BRUSSELS (Reuters) - Euro zone countries are trying to finalize a second Greek rescue package by the start of March to save the country from default despite repeated delays in decision-making by Athens, EU officials said on Monday.
Europe’s policymakers want the EU/IMF aid deal to be nailed down quickly and are frustrated with Greece’s political leaders who on Monday said they needed yet another day to consider the package’s painful conditions.
EU officials have set a timetable to approve the 130 billion euros in aid in early March, around the time of a summit of EU leaders and shortly after the expected completion of a bond swap with Greece’s private creditors.
The timing is tight and delays have already occurred. A meeting of euro zone finance ministers to start technical preparations was expected on Monday, but is now not likely to happen until later this week, depending on when long-delayed decisions are taken in Athens.
That pushes back the preparatory work, including a formal request that must be made to countries to pledge guarantees to the EFSF, the rescue fund that will be used to help Greece. Officials expect all preparations and the execution of the bond swap with creditors to last at least three weeks.
“There’s no time left to get a comprehensive package ready by the next Eurogroup meeting, so essentially the deadline is going to have to be the leaders’ summit on March 1,” one EU diplomat said.
Patience is wearing thin.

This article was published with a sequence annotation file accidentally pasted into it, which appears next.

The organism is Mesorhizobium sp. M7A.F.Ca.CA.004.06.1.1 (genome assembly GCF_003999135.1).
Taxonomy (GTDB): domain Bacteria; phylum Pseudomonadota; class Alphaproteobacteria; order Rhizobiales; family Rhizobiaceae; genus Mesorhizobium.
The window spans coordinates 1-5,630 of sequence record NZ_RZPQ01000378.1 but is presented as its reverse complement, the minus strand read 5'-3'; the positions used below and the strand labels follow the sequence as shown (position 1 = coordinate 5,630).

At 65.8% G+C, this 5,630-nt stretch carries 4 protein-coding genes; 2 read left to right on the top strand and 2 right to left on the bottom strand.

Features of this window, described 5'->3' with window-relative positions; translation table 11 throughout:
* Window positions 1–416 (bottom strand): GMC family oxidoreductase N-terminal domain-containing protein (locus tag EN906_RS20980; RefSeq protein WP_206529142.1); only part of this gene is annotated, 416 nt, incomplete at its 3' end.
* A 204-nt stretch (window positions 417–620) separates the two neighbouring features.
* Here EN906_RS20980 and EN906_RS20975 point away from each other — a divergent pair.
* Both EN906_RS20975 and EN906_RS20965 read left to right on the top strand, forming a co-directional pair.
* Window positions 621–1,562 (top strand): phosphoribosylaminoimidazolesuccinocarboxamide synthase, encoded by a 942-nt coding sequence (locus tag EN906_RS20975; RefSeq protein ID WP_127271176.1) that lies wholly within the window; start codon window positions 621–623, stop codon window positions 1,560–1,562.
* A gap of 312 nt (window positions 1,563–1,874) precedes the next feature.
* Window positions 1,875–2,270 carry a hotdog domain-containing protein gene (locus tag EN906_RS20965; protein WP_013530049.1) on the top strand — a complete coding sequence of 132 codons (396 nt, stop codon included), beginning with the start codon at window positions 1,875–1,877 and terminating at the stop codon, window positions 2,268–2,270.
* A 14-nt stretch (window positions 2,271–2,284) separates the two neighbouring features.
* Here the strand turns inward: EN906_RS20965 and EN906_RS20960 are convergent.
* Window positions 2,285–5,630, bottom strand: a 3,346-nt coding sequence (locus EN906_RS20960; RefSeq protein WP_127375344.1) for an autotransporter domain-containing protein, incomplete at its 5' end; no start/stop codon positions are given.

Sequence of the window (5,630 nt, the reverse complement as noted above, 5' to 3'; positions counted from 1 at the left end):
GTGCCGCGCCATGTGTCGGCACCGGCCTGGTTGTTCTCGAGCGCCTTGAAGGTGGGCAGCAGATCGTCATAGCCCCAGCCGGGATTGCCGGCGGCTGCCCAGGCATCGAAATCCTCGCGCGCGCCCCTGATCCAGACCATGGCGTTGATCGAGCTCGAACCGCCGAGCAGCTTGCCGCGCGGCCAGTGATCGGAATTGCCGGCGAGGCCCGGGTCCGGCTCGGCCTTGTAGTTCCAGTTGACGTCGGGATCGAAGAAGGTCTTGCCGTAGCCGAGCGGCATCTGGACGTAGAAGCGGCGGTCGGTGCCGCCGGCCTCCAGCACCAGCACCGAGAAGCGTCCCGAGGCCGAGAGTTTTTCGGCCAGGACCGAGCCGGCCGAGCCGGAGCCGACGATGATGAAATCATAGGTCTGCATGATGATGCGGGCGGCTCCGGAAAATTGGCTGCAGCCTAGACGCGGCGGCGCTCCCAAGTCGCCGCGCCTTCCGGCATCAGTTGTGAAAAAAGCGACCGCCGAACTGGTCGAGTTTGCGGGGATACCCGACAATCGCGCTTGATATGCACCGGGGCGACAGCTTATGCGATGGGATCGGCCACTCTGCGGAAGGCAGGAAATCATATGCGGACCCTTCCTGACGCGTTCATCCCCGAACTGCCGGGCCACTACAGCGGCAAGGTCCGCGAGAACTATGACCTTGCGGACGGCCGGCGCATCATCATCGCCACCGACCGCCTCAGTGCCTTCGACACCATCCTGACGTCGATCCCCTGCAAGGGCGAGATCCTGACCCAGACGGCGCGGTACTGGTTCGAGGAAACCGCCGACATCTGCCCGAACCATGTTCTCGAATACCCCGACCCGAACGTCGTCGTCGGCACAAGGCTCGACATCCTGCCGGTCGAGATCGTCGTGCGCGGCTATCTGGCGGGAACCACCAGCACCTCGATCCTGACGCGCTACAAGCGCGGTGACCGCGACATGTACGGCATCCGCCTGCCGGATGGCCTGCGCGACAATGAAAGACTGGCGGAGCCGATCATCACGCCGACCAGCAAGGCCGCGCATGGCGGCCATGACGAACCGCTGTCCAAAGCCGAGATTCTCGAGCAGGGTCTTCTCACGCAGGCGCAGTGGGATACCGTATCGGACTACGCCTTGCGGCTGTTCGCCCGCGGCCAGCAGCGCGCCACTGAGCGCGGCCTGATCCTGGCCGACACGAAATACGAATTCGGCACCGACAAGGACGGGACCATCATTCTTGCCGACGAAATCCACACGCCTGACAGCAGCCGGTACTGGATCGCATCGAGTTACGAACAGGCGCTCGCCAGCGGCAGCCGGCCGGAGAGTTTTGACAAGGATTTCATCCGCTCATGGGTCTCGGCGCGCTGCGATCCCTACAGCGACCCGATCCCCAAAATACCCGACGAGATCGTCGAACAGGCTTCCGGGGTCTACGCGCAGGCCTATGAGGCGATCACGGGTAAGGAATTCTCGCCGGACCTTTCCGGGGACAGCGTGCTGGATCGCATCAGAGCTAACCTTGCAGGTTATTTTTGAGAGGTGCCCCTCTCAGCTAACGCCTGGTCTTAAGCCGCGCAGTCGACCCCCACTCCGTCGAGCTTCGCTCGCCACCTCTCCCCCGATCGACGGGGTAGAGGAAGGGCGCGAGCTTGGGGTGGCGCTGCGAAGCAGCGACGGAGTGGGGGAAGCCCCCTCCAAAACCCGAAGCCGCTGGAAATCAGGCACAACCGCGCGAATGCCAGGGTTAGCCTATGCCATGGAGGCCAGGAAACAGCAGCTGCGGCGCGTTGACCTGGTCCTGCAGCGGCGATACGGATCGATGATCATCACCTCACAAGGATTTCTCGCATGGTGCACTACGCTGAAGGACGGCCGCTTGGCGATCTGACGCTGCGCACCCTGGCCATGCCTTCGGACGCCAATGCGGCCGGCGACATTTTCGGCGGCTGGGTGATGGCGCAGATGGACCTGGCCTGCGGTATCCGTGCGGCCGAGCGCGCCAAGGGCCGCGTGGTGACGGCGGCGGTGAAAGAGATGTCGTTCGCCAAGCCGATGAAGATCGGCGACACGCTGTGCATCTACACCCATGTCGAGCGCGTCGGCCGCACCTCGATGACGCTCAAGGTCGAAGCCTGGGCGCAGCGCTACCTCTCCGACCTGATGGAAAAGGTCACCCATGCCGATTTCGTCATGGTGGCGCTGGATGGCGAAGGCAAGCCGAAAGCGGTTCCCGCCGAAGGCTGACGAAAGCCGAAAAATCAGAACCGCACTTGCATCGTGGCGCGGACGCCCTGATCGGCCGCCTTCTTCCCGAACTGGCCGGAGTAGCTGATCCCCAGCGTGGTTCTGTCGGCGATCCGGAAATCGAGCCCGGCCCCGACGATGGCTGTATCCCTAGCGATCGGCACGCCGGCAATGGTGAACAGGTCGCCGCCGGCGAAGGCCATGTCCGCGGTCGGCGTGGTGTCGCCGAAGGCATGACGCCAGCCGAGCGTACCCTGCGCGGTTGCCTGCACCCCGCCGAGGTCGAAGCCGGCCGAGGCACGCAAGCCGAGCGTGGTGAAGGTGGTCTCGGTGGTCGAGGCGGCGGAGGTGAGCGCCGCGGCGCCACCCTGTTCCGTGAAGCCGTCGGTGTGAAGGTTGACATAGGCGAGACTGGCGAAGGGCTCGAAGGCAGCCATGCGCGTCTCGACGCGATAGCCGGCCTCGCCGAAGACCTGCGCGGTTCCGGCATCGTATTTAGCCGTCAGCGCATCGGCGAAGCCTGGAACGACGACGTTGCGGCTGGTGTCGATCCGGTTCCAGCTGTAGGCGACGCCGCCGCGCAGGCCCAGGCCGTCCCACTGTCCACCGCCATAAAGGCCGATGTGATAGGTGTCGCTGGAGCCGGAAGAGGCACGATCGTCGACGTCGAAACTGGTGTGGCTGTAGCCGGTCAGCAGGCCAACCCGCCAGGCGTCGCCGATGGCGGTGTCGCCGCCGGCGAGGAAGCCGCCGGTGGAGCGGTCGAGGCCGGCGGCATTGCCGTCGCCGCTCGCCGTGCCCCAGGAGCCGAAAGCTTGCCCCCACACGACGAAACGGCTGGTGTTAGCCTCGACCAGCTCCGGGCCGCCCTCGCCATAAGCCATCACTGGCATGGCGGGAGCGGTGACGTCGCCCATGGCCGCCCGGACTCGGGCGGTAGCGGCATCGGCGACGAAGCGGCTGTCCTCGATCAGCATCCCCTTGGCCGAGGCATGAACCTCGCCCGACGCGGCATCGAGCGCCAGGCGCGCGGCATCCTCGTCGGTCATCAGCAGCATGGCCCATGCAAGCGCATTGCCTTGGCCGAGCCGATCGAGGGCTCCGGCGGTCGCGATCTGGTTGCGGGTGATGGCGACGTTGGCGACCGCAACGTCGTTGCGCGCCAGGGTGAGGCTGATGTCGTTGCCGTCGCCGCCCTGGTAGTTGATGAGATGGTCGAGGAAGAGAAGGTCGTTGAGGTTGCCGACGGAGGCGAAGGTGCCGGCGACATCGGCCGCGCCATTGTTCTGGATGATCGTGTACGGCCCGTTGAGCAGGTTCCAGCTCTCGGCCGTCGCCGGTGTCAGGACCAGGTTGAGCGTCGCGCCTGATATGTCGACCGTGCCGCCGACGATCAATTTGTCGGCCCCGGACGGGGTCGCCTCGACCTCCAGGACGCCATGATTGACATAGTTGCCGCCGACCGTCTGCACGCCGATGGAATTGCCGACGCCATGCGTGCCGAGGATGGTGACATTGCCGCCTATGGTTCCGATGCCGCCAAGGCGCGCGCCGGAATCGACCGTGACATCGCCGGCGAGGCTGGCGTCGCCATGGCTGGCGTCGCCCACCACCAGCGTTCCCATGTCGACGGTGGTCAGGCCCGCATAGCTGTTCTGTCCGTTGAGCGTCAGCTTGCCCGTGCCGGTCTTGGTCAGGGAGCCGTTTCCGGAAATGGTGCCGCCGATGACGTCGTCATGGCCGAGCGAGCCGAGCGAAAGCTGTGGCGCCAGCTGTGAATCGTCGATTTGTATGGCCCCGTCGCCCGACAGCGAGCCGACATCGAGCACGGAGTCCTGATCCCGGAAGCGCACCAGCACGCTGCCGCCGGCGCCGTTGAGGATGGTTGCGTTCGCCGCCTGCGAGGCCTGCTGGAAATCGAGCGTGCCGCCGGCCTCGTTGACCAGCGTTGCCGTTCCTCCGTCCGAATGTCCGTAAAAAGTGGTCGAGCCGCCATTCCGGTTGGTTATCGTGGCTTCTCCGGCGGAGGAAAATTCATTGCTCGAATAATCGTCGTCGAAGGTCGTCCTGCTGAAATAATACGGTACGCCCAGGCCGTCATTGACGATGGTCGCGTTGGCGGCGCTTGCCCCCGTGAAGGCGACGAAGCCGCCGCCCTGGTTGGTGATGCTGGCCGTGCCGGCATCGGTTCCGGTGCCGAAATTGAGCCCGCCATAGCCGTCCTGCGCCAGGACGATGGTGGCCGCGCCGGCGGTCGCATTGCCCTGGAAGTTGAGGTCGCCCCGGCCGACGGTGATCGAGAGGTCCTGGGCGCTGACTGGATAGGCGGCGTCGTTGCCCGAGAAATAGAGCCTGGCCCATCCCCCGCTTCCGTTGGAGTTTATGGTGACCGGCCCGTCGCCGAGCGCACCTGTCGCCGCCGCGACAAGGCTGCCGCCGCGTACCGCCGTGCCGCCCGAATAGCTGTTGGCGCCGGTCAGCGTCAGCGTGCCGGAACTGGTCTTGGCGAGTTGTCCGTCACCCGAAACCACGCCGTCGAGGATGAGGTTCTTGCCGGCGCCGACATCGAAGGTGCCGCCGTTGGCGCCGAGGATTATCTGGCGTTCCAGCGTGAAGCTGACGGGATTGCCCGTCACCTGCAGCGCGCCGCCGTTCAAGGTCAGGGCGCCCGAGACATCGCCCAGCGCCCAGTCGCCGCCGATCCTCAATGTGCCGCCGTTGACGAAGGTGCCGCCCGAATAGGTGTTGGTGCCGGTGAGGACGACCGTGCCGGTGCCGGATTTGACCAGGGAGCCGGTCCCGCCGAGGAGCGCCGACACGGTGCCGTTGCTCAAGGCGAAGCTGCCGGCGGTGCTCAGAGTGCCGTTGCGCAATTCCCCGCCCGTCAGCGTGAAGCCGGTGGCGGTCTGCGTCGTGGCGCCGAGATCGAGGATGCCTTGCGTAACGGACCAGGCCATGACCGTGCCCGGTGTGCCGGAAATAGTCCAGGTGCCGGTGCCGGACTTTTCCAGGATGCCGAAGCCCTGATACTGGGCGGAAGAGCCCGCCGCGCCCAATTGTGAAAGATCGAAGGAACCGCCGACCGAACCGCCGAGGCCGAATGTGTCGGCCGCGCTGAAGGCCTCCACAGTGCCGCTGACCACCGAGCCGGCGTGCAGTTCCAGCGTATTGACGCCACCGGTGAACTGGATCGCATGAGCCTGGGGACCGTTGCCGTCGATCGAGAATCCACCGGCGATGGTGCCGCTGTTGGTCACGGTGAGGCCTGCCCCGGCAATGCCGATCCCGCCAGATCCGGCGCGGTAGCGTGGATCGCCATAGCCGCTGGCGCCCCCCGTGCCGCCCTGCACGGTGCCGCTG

“We’re already well beyond deadlines,” Amadeu Altafaj, the European Commission’s spokesman on economic and monetary affairs, told reporters on Monday.
“A whole series of transactions and legal acts need to be approved, and decisions must be taken. The ball is now in Greece’s court.”
A euro zone official said separately that if Greece was going to get the money it needs in time - it has a bond redemption payment of 14.5 billion euros to make on March 20 - it had to act urgently and deliver firm commitments on reform.
That includes signing a memorandum of understanding committing to a range of spending cuts, structural reforms and tax-system adjustments.
Greece has little room for maneuver, but its political leaders, facing elections in April, remain reluctant to commit to the reforms. They will hold another meeting on Tuesday to see if they can break the deadlock.
In terms of the euro zone’s timetable, the starting point is the bond swap, which will involve private creditors exchanging their holdings of Greek government bonds for longer-dated securities with a lower coupon, a move that will reduce Greece’s debt burden by 100 billion euros.
The swap could be launched on February 15 and conclude as early as two weeks later, on the eve of a meeting of EU and euro zone leaders, one source said.
A second measure for delivering financial support to Greece will be a 35 billion euro bond issue by the EFSF, the European Financial Stability Facility, around February 20.
The bonds will be offered as security to the European Central Bank in return for it accepting the bonds of Greek banks as collateral in refinancing operations to keep them afloat when Athen’s debt is briefly downgraded during the bond swap.
Officials also expect Greece to pass legislation on collective action clauses (CACs) - which make it easier to carry out debt restructurings - around February 17, one source said.
In order to close any gap between Greece’s total needs and the 130 billion euro rescue package agreed, some officials also hope the ECB will be prepared to forgo profits it stands to make on Greek bonds, which it bought at a discount. However, that idea is controversial and would require lengthy negotiation.
Reporting By John O'Donnell; Additional reporting by Luke Baker and Jan Strupczewski in Brussels; editing by Anna Willard